Thank you!
 

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<div style="margin:20px;margin-top:5px;">
<div class="smallfont" style="margin-bottom:2px;">Quote:</div>
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<div>Originally Posted by <strong>MiriamF</strong> <a href="/community/forum/post/11620701"><img alt="View Post" class="inlineimg" src="/community/img/forum/go_quote.gif" style="border:0px solid;"></a></div>
<div style="font-style:italic;">does anyone have a good recommendation for a water bath canner? I want to order one today.</div>
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Check thrift shops, yard sales, Craigslist, and Freecycle first - they are sooooooooooo cheap and frequently available used. I really wouldn't buy a water bath canner new when I've seen so many used ones (when I wasn't looking for them, of course) - I have two large ones, and probably paid a total of $2 for both of them...<br><br>
I would consider buying a new pressure canner, but that is different.
 

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<div style="margin:20px;margin-top:5px;">
<div class="smallfont" style="margin-bottom:2px;">Quote:</div>
<table border="0" cellpadding="6" cellspacing="0" width="99%"><tr><td class="alt2" style="border:1px inset;">
<div>Originally Posted by <strong>MiriamF</strong> <a href="/community/forum/post/11620701"><img alt="View Post" class="inlineimg" src="/community/img/forum/go_quote.gif" style="border:0px solid;"></a></div>
<div style="font-style:italic;">yay thank you! Can I use kosher salt for "canning salt"? Also can I use apple cider vinegar for white vinegar?<br><br>
Also does anyone have a good recommendation for a water bath canner? I want to order one today. Can the rack that holds 7 quarts, for example, also hold 7 pints?<br><br>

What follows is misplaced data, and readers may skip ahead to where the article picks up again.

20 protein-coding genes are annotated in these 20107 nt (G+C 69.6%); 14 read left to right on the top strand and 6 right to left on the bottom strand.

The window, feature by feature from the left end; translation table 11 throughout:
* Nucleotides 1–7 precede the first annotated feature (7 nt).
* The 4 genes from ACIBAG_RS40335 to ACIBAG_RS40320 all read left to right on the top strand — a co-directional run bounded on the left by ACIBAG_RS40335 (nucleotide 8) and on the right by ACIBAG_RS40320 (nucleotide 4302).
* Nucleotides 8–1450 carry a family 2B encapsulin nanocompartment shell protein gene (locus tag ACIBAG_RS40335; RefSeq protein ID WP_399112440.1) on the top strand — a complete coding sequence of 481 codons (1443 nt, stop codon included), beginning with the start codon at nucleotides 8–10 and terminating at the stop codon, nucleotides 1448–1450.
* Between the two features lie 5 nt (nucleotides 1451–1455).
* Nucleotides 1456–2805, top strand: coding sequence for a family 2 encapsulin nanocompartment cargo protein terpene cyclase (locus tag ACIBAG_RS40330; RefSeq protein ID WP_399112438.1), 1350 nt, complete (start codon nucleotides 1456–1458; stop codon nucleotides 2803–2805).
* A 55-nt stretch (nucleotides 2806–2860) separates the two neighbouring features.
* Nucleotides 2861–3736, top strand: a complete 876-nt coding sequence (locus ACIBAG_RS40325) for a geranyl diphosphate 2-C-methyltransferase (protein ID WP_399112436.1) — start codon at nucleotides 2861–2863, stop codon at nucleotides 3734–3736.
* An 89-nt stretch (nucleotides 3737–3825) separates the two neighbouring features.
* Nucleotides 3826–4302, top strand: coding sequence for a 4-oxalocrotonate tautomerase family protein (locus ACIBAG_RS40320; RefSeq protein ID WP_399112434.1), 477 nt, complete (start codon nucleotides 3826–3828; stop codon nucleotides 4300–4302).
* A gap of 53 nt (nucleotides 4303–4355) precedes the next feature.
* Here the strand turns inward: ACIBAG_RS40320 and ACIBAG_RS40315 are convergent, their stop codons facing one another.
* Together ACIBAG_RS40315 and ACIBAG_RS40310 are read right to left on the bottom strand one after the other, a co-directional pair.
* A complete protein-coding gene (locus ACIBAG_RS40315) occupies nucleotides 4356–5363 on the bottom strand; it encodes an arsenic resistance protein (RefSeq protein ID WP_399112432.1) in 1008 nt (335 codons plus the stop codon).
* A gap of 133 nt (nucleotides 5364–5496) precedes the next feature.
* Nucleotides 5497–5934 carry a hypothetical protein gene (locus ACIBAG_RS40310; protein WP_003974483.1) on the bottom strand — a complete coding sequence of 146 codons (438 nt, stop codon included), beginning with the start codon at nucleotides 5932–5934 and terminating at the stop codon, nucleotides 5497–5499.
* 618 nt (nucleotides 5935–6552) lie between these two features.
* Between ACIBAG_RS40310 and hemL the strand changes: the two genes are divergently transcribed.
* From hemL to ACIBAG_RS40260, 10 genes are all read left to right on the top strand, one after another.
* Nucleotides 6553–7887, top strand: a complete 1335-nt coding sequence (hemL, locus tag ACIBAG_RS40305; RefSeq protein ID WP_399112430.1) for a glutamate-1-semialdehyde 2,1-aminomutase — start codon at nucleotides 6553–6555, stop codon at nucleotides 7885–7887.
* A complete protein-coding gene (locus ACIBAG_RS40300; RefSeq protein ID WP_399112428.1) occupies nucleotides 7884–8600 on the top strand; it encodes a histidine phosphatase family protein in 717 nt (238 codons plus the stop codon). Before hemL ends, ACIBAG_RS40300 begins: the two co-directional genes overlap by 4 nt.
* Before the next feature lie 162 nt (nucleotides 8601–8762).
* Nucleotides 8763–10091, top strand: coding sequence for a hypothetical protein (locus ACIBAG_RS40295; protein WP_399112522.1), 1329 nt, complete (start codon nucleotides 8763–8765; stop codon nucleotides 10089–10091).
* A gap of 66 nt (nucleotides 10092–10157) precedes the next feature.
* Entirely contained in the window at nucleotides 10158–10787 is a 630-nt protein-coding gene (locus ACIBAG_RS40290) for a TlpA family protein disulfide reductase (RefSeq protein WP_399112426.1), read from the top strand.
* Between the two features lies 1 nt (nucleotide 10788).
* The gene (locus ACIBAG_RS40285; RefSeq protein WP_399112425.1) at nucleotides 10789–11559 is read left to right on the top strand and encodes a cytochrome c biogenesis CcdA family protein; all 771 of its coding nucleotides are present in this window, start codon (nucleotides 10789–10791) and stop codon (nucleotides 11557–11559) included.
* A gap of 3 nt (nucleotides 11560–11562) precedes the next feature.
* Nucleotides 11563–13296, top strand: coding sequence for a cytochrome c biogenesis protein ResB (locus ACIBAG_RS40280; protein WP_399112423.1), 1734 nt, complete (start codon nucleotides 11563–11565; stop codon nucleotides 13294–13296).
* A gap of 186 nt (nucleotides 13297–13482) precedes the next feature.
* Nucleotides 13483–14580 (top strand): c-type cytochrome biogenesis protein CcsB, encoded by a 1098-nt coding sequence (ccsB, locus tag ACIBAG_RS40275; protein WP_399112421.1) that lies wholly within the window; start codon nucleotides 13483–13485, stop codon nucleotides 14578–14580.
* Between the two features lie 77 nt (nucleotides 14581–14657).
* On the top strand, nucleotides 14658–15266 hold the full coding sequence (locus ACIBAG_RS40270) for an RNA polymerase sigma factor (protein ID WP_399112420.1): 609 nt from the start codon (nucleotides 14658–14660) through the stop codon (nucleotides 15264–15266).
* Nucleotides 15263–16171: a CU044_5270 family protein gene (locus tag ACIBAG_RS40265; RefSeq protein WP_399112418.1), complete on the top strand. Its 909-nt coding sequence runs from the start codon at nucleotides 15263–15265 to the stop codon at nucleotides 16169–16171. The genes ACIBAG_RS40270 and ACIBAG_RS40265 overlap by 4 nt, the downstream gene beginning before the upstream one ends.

Thank you!</div>
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Kosher salt is okay but the salt measurements are for canning salt, and since kosher salt is more coarse, you won't be able to measure it accurately. Apple cider vinegar would change the taste, but as long as the Ph level remains the same, it should be okay. (What I mean is that you want to make sure your vinegar has 5% acidity.)<br><br>
A water bath canner is just a large pot. Any large pot will do. The only thing you need to be careful about is that you have something in the bottom of the pot to keep the jars from resting directly on the bottom.
 

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<div style="margin:20px;margin-top:5px;">
<div class="smallfont" style="margin-bottom:2px;">Quote:</div>
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<div>Originally Posted by <strong>velochic</strong> <a href="/community/forum/post/11623736"><img alt="View Post" class="inlineimg" src="/community/img/forum/go_quote.gif" style="border:0px solid;"></a></div>
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A water bath canner is just a large pot. Any large pot will do. The only thing you need to be careful about is that you have something in the bottom of the pot to keep the jars from resting directly on the bottom.</div>
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they aren't supposed to rest on the bottom? oops. why not?
 

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<div style="margin:20px;margin-top:5px;">
<div class="smallfont" style="margin-bottom:2px;">Quote:</div>
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<div>Originally Posted by <strong>josybear</strong> <a href="/community/forum/post/11623820"><img alt="View Post" class="inlineimg" src="/community/img/forum/go_quote.gif" style="border:0px solid;"></a></div>
<div style="font-style:italic;">they aren't supposed to rest on the bottom? oops. why not?</div>
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The direct heat can crack the jars and also you need the space underneath so that the water can flow under the jars for even processing.
 

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I use Kosher salt, since that is what the mennonite lady at the bulk store suggested. She claims it is the same thing. <img alt="" class="inlineimg" src="http://www.mothering.com/discussions/images/smilies/shrug.gif" style="border:0px solid;" title="shrug">:<br><br>
I did use ACV for one batch one year, and the color was oddly browninsh and it did change the taste. Now I just use plain vinegar in the dills because of that. In the bread and butter pickles it seemed to work fine either way.